Writer misrepresents conservative beliefs
To the Daily:
Ryan Manthey (Let the people decide on Roe vs. Wade, 09/12/05) writes, “According to one Pew poll, fewer than 10 percent of Americans believe that abortion should be completely illegal.” That is true, but what Manthey leaves out is the rest of the poll. The other part of the poll states that 54 percent believe in “stricter limits” or abortion only in cases of “rape, incest or woman’s life.” Certainly this means that Americans do not agree with Roe vs. Wade’s allowance of all kinds of abortion.
Roe’s definitive allowance of abortion in a number of cases is what drives conservatives crazy. I found it strange that Manthey says, “So yes, let’s allow the people to decide.” But then immediately he goes into a hypothetical scenario in which Republican senators would, according to Manthey, show their pro-rapist, anti-helping-those-who-have-trouble-having-kids and anti-medicine beliefs, causing a windfall at the ballot box for Democrats.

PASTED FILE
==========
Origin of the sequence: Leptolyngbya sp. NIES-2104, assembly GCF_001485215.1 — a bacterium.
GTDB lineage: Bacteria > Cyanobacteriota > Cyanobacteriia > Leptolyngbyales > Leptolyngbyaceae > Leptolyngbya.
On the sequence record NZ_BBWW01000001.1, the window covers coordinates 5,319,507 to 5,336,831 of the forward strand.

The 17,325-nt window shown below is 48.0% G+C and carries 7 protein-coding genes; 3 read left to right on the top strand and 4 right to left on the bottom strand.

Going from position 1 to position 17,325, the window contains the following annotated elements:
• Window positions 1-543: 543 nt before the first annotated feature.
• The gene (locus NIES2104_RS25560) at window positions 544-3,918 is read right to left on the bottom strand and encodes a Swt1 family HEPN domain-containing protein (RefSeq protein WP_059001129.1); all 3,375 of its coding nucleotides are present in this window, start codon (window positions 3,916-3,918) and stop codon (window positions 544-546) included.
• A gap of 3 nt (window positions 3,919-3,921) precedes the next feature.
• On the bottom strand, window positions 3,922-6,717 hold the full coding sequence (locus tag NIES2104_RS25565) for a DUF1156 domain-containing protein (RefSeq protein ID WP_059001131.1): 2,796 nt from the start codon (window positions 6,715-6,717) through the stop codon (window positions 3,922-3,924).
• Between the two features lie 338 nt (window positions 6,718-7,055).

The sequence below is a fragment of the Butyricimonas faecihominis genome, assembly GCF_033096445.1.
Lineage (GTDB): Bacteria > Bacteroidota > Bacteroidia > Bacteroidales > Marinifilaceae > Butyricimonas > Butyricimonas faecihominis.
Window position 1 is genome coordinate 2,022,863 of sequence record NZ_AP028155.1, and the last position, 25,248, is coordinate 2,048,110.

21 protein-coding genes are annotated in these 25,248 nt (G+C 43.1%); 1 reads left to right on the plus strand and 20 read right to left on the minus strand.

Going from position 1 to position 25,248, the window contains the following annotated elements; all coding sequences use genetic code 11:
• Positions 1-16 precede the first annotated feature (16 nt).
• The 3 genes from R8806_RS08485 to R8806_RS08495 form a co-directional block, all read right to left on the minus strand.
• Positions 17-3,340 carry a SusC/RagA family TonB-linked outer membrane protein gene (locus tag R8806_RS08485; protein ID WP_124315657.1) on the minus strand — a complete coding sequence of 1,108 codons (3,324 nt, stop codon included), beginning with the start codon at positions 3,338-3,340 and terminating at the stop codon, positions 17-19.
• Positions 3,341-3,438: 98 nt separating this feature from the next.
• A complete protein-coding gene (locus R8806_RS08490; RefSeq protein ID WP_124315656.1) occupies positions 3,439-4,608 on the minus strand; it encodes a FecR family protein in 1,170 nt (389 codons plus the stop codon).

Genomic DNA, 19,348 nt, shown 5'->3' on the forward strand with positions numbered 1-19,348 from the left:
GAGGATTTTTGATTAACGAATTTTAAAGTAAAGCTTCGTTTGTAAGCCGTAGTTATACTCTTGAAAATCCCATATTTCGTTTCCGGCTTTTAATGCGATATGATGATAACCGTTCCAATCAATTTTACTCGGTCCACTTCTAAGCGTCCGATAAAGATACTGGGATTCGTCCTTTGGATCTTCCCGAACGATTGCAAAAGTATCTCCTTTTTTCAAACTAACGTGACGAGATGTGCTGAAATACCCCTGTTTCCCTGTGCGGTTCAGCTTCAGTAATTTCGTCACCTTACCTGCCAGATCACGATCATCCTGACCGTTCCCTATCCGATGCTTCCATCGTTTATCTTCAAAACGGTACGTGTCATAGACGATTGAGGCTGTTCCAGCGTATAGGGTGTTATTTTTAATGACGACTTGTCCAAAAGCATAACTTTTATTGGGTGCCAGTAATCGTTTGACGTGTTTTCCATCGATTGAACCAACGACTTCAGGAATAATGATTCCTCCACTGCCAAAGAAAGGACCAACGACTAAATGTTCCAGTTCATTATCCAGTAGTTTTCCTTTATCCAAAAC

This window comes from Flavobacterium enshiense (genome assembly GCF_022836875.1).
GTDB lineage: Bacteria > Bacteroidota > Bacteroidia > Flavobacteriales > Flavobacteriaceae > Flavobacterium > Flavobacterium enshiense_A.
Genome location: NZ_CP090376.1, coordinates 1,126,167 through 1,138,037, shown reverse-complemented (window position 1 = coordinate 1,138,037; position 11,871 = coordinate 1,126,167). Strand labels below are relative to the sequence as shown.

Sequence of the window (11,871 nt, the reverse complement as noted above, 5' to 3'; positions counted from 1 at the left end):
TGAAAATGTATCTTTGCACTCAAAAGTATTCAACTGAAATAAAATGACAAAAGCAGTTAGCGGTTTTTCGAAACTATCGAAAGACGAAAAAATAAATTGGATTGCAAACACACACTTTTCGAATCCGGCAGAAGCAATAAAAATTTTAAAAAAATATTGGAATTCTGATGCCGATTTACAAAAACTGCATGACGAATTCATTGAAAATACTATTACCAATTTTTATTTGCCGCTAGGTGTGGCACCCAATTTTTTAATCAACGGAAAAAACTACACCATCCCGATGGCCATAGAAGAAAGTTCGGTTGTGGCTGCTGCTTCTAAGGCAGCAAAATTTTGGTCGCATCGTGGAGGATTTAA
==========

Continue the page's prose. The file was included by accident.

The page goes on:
First, why is it that, in many abortion discussions, pro-choicers go directly to the most extreme cases? Are the main reasons for having an abortion rape or health risk to the woman? The answer is no; they’re not even close, according to numerous polls.
This leads to Mathey’s second and more important miscue; John Stiglich wrote (The Bush Court, 09/09/05), “How confident are liberals that state legislatures will agree with the Blackmun majority?” This means that the people of each state would decide on abortion, not the federal government. This means any Republican or Democratic senator’s views on the issue are almost meaningless. If abortion is made legal by voters at the state level, many conservatives won’t have a problem – democracy will have ruled the day.
Roe took away a fundamental aspect of American politics when it allowed the general right of abortion. It took away the ability for the two opposing sides to find a compromise – something that Americans have been proud of since the beginning of our nation.